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KB-30546: When using the Centrify Client for Windows™ why must network level authentication (NLA) be disabled?

Privileged Access Service ,  

20 March,20 at 10:25 PM

Question: When using the Centrify Client for Windows™ why must network level authentication (NLA) be disabled

Background
What is Network Level Authentication (NLA)?
“Network Level Authentication (NLA) is a feature of Remote Desktop Services (RDP Server) or Remote Desktop Connection (RDP Client) that requires the connecting user to authenticate themselves before a session is established with the server.
Originally, if a user opened an RDP (remote desktop) session to a server it would load the login screen from the server for the user. This would use up resources on the server and, was a potential area for denial of service attacks as well as remote code execution attacks. Network Level Authentication delegates the user's credentials from the client through a client-side Security Support Provider and prompts the user to authenticate before establishing a session on the server.
Network Level Authentication was introduced in RDP 6.0 and supported initially in Windows Vista. It uses the new Security Support Provider, CredSSP, which is available through SSPI in Windows Vista. With Windows XP Service Pack 3, CredSSP was introduced on that platform and the included RDP 6.1 Client supports NLA; however CredSSP must be enabled in the registry first” – Source: Wikipedia (see below).

What is NLA used for?
To prevent denial of service or remote execution attacks.

What are the limitations of NLA?
Today, NLA only works with one security support provider (CredSSP), this does not allow 3rd party providers of controls like MFA to add additional functionality unless NLA is disabled.  For example, the CIS 18.9.59.3.9.4 Windows server guideline states the following:
“Note: Some third party two-factor authentication solutions (e.g. RSA Authentication Agent) can be negatively affected by this setting, as Network Level Authentication will expect the user's Windows password, and once successfully authenticated, pass the credential along to the Windows session on the RDP host (to complete the login). If a two-factor agent is present and expecting a different credential at the RDP logon screen, this initial connection may result in a failed logon attempt.”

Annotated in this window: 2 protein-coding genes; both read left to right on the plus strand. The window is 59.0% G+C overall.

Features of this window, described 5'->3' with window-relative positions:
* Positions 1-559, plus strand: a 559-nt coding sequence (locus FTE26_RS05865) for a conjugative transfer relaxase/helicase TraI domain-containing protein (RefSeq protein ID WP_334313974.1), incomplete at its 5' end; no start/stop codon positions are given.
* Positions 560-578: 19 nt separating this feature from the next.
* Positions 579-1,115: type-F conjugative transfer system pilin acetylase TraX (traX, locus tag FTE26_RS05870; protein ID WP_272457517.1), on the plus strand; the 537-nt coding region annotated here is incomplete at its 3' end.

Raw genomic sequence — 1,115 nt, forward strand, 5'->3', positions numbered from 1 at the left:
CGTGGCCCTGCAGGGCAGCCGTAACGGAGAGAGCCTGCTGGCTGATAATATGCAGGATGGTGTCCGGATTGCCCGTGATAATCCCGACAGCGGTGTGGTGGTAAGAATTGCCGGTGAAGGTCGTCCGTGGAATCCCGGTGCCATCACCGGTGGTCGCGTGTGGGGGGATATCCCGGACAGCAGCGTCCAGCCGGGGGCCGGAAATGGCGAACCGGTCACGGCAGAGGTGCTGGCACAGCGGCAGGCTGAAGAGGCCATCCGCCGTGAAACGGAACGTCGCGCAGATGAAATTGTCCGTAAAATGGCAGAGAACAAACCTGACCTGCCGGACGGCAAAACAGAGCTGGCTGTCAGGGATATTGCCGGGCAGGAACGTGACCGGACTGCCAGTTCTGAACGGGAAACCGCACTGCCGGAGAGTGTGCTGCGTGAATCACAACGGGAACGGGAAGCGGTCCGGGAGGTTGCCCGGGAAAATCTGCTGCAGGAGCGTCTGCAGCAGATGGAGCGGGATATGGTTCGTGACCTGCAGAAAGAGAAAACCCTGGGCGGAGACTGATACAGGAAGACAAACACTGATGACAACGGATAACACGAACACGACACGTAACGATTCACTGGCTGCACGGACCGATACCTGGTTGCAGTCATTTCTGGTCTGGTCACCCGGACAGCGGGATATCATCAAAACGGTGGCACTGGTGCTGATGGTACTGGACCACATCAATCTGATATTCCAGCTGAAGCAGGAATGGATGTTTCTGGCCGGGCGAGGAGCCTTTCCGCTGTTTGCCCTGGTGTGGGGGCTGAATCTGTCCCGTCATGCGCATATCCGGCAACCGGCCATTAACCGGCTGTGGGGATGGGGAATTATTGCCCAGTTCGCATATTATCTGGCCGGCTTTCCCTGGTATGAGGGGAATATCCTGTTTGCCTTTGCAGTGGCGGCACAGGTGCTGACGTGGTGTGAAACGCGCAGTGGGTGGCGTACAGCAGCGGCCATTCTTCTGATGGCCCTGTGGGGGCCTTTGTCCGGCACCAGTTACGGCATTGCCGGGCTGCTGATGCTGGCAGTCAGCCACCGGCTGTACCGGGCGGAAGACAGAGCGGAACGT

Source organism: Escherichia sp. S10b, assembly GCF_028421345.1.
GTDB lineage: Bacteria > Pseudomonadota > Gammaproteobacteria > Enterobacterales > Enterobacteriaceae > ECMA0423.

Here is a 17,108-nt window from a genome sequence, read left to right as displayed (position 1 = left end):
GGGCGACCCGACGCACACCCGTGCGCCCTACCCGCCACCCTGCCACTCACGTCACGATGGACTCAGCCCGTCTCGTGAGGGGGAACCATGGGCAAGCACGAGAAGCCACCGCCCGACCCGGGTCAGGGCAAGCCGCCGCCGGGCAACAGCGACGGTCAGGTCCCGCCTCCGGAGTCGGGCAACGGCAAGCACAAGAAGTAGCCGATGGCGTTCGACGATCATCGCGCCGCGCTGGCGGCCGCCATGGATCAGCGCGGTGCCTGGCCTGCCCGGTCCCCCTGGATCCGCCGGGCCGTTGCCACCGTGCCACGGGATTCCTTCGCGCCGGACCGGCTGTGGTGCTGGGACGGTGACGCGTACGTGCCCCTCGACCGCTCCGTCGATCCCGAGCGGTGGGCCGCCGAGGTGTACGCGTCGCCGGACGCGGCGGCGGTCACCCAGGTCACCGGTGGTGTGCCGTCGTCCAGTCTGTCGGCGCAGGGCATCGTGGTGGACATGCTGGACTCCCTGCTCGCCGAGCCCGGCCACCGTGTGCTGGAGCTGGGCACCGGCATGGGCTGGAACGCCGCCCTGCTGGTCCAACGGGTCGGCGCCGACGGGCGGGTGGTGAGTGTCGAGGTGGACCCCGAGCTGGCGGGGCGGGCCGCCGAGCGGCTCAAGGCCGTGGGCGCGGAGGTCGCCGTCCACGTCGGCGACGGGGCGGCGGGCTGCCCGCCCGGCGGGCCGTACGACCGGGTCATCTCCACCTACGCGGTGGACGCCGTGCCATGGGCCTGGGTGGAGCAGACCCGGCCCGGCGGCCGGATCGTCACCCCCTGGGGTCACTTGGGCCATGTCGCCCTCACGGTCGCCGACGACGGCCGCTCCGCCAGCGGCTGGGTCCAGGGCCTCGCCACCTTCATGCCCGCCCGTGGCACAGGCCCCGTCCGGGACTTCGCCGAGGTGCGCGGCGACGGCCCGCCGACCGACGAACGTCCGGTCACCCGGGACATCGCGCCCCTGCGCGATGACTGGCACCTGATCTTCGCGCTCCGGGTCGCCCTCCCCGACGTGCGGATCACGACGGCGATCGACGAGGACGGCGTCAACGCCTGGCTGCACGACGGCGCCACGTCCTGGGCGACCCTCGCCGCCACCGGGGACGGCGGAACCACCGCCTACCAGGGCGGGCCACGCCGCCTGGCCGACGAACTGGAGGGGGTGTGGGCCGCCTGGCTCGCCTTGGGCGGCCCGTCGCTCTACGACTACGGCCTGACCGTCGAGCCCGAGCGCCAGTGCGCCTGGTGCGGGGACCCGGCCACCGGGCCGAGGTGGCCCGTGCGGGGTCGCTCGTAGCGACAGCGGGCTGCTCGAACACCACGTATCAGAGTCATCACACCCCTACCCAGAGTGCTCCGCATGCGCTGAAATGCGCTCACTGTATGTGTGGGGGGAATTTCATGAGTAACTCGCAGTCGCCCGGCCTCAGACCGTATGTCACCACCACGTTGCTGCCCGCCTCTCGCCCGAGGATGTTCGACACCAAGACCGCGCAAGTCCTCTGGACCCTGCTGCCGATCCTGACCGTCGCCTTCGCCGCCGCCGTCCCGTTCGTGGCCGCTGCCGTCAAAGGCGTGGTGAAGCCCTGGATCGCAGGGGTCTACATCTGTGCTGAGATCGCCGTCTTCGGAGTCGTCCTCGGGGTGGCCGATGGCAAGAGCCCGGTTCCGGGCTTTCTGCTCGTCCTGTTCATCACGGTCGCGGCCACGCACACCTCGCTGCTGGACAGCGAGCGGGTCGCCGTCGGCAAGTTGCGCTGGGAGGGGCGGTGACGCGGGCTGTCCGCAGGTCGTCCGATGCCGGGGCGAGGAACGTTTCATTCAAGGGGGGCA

In the case of the Centrify Client for Windows™ working with workgroup-based systems, NLA also impedes the just-in-time provisioning of the directory-based user.

What does this mean to my organization or implementation?
Depending on the risk profile to mitigate in your environment, you may be adopting standards from Microsoft, CIS or even Security Technical Implementation Guides (STIG) that prescribe the use of NLA depending on the context.  Examples:
  • STIG from IIS 7.0 states:  Test C-32735r1_chk: “If Allow connections only from computers running remote desktop with Network Level Authentication is not selected, this is a finding.”
  • CIS Windows Server 18.9.59.3.9.4: “(L1) Ensure 'Require user authentication for remote connections by using Network Level Authentication' is set to 'Enabled'”
This means that a vulnerability scanner or audit tool may find this and identify it as an audit comment.

Recommendations
You’re likely reading this article because you have found incompatible requirements:
  • Implement Network Level Authentication on RDP.
  • Enforce Multi-factor authentication.
In this scenario any MFA vendor will ask you to disable NLA and Centrify is no different.  However, as a security organization we recommend that you implement these compensating controls:
  • Understand the scenario:  If you are only using Privileged Access Service and only require break/glass with a shared account, you don’t need the Centrify Client for Windows™.
  • If you only need the AAPM (or CLI tookit utilities) you can install the client and not enable the “AgentAuth” feature only enable the AAPM feature.
  • If you still require MFA or conditional access (perhaps you are working with a non-domain joined system in a public cloud or DMZ), here are the recommendations:
    • Basic: Don’t expose Windows Servers to the internet unprotected.
    • Intermediate: Establish access control lists at the network level to only allow RDP traffic (TCP 3389 default) from trusted sources.
    • Intermediate: Monitor traffic attempting RDP traffic to systems with NLA disabled from unauthorized sources.
    • Advanced:  Establish other network controls like IPSec.
  • Discuss with your security lead or auditor to set the expectation that compensating controls have been put in place to reconcile the MFA requirement with the controls to limit the risk for denial of service or remote execution.

Answer:
Network Level Authentication affects the Centrify Client for Windows™ ability to perform its MFA authentication just as it affects other 3rd party two-factor MFA applications for the reasons outlined above.



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